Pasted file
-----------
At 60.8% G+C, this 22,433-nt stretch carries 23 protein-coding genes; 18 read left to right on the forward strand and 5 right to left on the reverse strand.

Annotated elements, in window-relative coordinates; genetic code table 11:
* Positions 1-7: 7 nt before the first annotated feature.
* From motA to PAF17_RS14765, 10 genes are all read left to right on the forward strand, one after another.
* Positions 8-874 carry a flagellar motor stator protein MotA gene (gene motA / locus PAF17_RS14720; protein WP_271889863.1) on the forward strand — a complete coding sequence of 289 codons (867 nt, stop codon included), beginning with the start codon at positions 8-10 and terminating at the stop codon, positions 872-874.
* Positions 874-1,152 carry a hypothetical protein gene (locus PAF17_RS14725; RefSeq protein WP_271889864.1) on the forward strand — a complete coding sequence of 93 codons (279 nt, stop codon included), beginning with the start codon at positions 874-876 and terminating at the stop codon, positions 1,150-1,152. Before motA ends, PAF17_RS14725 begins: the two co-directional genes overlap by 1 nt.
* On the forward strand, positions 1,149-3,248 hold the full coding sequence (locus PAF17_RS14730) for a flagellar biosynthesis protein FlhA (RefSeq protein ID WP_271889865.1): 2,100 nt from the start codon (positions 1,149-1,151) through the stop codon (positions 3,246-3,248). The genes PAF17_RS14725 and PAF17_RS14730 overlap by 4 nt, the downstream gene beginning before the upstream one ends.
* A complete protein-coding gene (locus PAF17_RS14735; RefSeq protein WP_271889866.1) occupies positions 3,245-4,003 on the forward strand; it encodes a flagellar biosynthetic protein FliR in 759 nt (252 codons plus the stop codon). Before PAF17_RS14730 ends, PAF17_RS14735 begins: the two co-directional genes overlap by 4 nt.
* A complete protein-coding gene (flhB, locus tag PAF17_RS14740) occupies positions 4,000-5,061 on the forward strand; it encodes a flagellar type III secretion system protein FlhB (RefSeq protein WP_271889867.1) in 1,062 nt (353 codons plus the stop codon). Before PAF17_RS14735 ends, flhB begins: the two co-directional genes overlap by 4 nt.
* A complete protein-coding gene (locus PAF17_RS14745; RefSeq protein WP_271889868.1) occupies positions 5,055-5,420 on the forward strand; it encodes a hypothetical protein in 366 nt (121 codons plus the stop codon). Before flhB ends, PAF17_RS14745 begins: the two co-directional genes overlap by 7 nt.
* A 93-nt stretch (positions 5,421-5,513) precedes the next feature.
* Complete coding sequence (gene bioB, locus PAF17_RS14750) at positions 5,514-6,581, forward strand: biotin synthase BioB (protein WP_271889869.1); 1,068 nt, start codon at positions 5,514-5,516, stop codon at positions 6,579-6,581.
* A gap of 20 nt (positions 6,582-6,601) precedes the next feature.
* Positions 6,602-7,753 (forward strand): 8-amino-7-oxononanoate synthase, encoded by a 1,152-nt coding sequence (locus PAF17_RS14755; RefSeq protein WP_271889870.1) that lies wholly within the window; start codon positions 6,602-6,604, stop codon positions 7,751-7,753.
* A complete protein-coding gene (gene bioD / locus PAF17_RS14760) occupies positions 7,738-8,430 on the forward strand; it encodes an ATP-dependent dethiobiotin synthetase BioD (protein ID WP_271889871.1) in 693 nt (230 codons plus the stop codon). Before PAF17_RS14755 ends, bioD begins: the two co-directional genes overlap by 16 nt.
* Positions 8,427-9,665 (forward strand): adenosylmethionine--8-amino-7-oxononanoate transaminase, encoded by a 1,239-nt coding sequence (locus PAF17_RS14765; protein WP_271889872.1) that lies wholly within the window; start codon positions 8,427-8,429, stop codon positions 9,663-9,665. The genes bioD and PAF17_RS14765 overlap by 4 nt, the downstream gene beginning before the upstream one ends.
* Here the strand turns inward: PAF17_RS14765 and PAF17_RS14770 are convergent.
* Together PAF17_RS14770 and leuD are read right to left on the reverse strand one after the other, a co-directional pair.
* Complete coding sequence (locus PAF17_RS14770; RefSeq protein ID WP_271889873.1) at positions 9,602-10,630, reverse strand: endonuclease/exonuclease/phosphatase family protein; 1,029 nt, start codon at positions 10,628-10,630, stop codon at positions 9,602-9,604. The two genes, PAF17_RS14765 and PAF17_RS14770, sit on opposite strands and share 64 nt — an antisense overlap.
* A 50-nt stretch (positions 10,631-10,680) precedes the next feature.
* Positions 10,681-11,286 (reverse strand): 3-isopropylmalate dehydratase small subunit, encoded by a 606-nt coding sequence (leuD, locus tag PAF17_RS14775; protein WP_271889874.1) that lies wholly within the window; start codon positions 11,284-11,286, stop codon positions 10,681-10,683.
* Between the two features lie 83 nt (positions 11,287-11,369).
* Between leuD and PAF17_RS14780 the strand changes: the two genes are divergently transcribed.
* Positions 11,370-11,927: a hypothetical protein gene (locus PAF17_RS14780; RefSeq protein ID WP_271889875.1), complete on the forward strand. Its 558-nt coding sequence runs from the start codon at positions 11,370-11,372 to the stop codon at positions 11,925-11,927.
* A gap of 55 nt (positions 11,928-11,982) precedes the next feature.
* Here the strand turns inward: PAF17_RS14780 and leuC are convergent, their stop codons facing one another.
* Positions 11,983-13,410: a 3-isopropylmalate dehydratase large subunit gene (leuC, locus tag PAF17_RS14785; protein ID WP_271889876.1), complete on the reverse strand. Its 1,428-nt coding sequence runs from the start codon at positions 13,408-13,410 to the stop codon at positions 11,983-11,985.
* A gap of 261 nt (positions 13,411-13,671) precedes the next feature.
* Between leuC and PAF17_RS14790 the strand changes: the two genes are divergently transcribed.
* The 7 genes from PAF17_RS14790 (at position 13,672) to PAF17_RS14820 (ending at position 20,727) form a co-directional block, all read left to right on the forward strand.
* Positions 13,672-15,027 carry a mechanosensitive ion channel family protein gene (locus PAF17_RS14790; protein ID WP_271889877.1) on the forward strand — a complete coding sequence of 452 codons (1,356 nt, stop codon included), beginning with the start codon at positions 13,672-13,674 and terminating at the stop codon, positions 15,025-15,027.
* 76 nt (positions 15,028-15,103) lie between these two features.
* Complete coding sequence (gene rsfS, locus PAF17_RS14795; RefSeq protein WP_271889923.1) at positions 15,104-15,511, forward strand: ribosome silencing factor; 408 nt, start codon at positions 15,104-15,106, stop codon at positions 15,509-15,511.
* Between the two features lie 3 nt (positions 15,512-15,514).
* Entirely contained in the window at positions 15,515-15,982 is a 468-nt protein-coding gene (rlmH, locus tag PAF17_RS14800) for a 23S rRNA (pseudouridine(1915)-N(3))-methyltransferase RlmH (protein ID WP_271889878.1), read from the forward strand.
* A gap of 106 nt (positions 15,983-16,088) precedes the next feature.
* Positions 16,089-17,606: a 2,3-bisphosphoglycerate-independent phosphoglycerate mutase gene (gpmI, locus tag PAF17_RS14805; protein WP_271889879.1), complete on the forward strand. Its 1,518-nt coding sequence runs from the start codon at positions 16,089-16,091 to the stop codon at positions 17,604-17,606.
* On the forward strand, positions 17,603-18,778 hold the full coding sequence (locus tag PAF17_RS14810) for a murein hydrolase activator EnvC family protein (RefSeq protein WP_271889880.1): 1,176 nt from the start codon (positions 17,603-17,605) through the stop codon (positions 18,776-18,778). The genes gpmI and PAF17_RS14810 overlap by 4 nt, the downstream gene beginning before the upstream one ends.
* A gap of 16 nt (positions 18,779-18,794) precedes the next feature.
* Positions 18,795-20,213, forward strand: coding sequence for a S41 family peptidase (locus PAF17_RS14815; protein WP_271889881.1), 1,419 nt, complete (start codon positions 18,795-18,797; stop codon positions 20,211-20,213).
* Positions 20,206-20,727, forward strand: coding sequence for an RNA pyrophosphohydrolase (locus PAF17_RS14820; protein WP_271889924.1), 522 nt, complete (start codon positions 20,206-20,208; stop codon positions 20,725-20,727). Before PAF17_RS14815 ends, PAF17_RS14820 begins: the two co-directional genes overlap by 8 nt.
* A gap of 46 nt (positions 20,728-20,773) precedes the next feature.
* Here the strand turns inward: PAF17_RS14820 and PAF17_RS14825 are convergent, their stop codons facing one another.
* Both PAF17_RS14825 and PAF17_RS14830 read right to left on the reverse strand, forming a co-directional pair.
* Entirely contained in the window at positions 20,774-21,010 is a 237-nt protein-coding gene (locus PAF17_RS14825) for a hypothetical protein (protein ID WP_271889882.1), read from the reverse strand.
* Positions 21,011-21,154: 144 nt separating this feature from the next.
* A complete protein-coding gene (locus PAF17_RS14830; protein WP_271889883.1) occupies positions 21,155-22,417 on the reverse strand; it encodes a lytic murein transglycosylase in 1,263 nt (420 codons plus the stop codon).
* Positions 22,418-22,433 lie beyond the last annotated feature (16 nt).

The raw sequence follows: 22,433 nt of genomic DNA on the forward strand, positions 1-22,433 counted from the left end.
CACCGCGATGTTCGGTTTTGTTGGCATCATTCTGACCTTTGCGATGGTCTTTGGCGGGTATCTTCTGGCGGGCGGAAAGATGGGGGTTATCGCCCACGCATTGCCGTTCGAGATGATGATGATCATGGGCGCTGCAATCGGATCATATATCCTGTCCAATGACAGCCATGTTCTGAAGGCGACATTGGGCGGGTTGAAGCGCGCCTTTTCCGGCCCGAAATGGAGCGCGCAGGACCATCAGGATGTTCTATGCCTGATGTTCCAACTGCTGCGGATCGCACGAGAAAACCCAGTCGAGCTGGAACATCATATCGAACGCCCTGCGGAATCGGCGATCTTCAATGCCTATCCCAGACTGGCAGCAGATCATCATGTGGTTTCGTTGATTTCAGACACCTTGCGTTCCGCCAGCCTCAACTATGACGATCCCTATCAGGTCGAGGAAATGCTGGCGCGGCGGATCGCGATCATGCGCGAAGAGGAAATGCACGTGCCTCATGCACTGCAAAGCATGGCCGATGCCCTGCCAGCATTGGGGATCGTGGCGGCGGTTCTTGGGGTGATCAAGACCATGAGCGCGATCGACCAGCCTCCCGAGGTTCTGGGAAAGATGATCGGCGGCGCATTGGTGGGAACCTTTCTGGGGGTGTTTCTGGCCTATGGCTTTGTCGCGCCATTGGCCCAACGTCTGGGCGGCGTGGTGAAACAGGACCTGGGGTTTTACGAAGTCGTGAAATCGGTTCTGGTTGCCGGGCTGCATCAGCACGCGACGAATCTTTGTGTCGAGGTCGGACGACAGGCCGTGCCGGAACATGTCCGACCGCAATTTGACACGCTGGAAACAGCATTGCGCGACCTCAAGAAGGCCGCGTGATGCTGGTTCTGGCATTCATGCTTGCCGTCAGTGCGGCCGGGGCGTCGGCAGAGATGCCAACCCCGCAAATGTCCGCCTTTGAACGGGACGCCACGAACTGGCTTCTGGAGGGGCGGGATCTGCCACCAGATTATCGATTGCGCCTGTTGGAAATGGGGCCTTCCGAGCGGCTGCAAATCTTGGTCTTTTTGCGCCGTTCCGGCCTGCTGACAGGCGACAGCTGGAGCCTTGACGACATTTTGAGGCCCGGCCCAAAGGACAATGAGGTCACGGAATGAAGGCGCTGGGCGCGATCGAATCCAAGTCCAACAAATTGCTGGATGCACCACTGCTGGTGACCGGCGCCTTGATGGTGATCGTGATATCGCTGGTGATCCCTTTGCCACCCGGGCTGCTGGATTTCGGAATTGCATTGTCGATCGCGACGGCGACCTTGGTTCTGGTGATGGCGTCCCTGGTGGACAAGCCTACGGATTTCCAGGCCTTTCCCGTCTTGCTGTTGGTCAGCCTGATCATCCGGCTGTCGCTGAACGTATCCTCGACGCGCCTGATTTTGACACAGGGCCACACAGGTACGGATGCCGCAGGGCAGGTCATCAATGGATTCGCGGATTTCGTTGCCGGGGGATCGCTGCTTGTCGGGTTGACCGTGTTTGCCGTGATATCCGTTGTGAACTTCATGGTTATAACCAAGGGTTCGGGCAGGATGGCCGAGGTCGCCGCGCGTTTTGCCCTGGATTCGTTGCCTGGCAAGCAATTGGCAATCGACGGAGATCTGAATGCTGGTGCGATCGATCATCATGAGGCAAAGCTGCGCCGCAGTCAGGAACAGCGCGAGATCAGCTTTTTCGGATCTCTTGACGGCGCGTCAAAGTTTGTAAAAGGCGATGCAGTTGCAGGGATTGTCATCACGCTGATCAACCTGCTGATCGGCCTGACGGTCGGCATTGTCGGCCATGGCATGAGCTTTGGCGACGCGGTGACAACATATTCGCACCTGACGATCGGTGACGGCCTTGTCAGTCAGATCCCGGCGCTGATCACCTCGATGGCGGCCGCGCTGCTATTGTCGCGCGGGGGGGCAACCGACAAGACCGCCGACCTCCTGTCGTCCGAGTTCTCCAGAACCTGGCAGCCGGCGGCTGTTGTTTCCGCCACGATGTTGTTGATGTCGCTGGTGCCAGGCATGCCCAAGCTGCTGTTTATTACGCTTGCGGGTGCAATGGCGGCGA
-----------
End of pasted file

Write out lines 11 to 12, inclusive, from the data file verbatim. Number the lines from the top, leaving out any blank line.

* A 93-nt stretch (positions 5,421-5,513) precedes the next feature.
* Complete coding sequence (gene bioB, locus PAF17_RS14750) at positions 5,514-6,581, forward strand: biotin synthase BioB (protein WP_271889869.1); 1,068 nt, start codon at positions 5,514-5,516, stop codon at positions 6,579-6,581.